IDEAS home Printed from https://ideas.repec.org/p/yor/hectdg/16-31.html
   My bibliography  Save this paper

Do Doctors Prescribe Antibiotics Out of Fear of Malpractice?

Author

Listed:
  • Panthöfer, S.

Abstract

This paper investigates whether doctors prescribe antibiotics to protect themselves against potential malpractice claims. Using data from the National Ambulatory Medical Care Survey on more than half a million outpatient visits between 1993 and 2011, I find that doctors are 6% less likely to prescribe antibiotics after the introduction of a cap on noneconomic damages. Over 140 million discharge records from the Nationwide Inpatient Sample do not reveal a corresponding change in hospital stays for conditions that can potentially be avoided through antibiotic use in the outpatient setting. These findings, as well as a stylized model of antibiotic prescribing under the threat of malpractice, suggest that liability-reducing tort reforms can decrease the amount of antibiotics that are inappropriately prescribed for defensive reasons.

Suggested Citation

  • Panthöfer, S., 2016. "Do Doctors Prescribe Antibiotics Out of Fear of Malpractice?," Health, Econometrics and Data Group (HEDG) Working Papers 16/31, HEDG, c/o Department of Economics, University of York.
  • Handle: RePEc:yor:hectdg:16/31
    as

    Download full text from publisher

    File URL: https://www.york.ac.uk/media/economics/documents/hedg/workingpapers/1631.pdf
    File Function: Main text
    Download Restriction: no

    Other versions of this item:

    References listed on IDEAS

    as
    1. Daniel P. Kessler & Mark McClellan, 1996. "Do Doctors Practice Defensive Medicine?," NBER Working Papers 5466, National Bureau of Economic Research, Inc.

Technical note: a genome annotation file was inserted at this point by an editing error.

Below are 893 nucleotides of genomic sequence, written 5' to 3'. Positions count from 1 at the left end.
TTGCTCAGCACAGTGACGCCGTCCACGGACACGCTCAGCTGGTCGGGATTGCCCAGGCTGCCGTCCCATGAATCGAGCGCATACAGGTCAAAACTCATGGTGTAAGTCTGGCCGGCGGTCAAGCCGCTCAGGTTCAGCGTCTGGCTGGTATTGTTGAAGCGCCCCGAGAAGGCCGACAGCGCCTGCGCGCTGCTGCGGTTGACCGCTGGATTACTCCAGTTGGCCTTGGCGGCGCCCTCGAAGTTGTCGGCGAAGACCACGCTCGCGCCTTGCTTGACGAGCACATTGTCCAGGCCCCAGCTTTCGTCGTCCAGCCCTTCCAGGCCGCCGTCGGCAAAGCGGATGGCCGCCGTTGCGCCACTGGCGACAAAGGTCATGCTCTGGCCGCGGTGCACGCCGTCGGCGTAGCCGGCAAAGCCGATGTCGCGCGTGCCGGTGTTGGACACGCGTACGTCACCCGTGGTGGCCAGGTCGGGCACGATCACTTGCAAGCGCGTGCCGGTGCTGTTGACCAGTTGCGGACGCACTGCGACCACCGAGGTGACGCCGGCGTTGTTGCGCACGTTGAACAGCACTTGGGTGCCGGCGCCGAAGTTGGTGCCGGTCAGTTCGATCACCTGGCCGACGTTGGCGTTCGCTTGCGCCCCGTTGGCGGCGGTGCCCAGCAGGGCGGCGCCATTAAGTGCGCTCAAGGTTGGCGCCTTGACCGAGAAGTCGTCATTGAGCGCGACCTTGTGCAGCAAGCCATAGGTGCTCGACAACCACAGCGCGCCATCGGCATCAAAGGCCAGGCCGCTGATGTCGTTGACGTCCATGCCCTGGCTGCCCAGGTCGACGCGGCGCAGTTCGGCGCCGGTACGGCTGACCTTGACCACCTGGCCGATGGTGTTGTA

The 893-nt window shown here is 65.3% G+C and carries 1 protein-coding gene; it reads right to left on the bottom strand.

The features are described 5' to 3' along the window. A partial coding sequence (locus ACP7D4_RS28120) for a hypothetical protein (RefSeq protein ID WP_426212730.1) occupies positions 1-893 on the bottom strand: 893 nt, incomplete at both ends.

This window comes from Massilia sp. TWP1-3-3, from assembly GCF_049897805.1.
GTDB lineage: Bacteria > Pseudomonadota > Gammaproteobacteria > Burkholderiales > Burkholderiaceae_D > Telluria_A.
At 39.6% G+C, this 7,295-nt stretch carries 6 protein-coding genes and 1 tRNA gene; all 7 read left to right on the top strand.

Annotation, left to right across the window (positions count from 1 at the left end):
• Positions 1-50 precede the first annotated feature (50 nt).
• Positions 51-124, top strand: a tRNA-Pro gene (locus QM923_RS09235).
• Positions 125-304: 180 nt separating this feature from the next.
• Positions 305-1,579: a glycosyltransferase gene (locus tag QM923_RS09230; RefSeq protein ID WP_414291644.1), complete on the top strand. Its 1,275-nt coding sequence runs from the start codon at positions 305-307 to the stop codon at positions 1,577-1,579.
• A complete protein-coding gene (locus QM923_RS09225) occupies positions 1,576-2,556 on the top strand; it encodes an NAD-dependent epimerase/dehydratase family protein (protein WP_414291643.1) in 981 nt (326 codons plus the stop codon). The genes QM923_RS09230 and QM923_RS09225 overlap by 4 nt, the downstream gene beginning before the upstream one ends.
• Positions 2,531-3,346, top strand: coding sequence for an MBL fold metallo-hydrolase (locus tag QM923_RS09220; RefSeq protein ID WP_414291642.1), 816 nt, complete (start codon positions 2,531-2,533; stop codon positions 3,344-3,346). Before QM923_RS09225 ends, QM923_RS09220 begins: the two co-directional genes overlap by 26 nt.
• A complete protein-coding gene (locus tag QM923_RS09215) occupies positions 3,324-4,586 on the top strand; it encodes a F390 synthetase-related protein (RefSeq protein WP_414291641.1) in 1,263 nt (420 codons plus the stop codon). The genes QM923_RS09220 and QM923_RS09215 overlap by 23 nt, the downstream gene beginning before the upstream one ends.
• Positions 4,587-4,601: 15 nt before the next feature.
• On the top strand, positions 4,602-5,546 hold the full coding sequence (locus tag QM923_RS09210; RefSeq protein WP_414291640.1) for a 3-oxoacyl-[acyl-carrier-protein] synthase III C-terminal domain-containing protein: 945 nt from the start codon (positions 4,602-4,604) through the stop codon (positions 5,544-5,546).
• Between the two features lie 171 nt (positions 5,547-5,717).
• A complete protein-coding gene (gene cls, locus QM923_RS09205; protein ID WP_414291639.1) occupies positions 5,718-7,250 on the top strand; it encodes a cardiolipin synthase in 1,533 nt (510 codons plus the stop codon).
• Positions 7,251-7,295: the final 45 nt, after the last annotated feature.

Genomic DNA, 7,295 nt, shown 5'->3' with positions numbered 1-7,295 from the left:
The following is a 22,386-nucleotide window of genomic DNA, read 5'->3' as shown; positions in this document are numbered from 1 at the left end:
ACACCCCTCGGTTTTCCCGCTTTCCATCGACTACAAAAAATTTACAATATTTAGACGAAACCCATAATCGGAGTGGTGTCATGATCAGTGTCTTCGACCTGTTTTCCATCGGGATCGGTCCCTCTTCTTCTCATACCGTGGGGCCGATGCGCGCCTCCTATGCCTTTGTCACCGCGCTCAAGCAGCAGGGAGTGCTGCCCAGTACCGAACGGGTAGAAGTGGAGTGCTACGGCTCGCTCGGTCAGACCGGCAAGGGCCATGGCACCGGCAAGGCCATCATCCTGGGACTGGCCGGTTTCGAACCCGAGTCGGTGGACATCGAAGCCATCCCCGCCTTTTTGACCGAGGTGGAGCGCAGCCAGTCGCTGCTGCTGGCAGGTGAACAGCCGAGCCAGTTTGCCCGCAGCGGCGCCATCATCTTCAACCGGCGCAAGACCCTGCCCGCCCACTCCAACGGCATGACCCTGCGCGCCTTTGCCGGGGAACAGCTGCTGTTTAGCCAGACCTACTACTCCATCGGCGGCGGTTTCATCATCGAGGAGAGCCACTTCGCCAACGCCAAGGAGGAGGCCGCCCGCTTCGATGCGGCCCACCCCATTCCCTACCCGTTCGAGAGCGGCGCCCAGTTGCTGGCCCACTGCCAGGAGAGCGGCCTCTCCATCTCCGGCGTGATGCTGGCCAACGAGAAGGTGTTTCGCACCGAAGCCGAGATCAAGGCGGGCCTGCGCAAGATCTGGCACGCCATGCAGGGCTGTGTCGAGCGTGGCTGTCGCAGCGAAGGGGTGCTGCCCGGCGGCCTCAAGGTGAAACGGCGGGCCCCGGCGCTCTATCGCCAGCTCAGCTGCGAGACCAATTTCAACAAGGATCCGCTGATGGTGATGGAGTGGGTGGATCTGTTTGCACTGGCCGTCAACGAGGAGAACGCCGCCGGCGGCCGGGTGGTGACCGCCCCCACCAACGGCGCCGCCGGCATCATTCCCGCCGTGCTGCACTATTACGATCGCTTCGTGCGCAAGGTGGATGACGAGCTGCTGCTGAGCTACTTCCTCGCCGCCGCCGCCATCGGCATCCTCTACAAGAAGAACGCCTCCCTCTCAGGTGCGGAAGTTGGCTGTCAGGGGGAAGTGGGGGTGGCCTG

2. Shurtz, Ity, 2013. "The impact of medical errors on physician behavior: Evidence from malpractice litigation," Journal of Health Economics, Elsevier, vol. 32(2), pages 331-340.
    3. Dubay, Lisa & Kaestner, Robert & Waidmann, Timothy, 2001. "Medical malpractice liability and its effect on prenatal care utilization and infant health," Journal of Health Economics, Elsevier, vol. 20(4), pages 591-611, July.
    4. Ronen Avraham, 2007. "An Empirical Study of the Impact of Tort Reforms on Medical Malpractice Settlement Payments," The Journal of Legal Studies, University of Chicago Press, vol. 36(S2), pages 183-229, June.
    5. Danzon, Patricia M., 2000. "Liability for medical malpractice," Handbook of Health Economics,in: A. J. Culyer & J. P. Newhouse (ed.), Handbook of Health Economics, edition 1, volume 1, chapter 26, pages 1339-1404 Elsevier.
    6. Ity Shurtz, 2014. "Malpractice Law, Physicians' Financial Incentives, and Medical Treatment: How Do They Interact?," Journal of Law and Economics, University of Chicago Press, vol. 57(1), pages 1-29.
    7. Kathryn Zeiler & Charles Silver & Bernard Black & David A. Hyman & William M. Sage, 2007. "Physicians' Insurance Limits and Malpractice Payments: Evidence from Texas Closed Claims, 1990-2003," The Journal of Legal Studies, University of Chicago Press, vol. 36(S2), pages 9-45, June.
    8. Kwon, Illoong & Jun, Daesung, 2015. "Information disclosure and peer effects in the use of antibiotics," Journal of Health Economics, Elsevier, vol. 42(C), pages 1-16.
    9. Daniel Kessler & Mark McClellan, 1996. "Do Doctors Practice Defensive Medicine?," The Quarterly Journal of Economics, Oxford University Press, vol. 111(2), pages 353-390.
    10. Sofia Amaral-Garcia & Paola Bertoli & Veronica Grembi, 2015. "Does Experience Rating Improve Obstetric Practices? Evidence From Geographical Discontinuities in Italy," CERGE-EI Working Papers wp540, The Center for Economic Research and Graduate Education - Economics Institute, Prague.
    11. Andrew Friedson & Thomas Kniesner, 2012. "Losers and losers: Some demographics of medical malpractice tort reforms," Journal of Risk and Uncertainty, Springer, vol. 45(2), pages 115-133, October.
    12. Toshiaki Iizuka, 2007. "Experts' agency problems: evidence from the prescription drug market in Japan," RAND Journal of Economics, RAND Corporation, vol. 38(3), pages 844-862, September.
    13. Marianne Bertrand & Esther Duflo & Sendhil Mullainathan, 2004. "How Much Should We Trust Differences-In-Differences Estimates?," The Quarterly Journal of Economics, Oxford University Press, vol. 119(1), pages 249-275.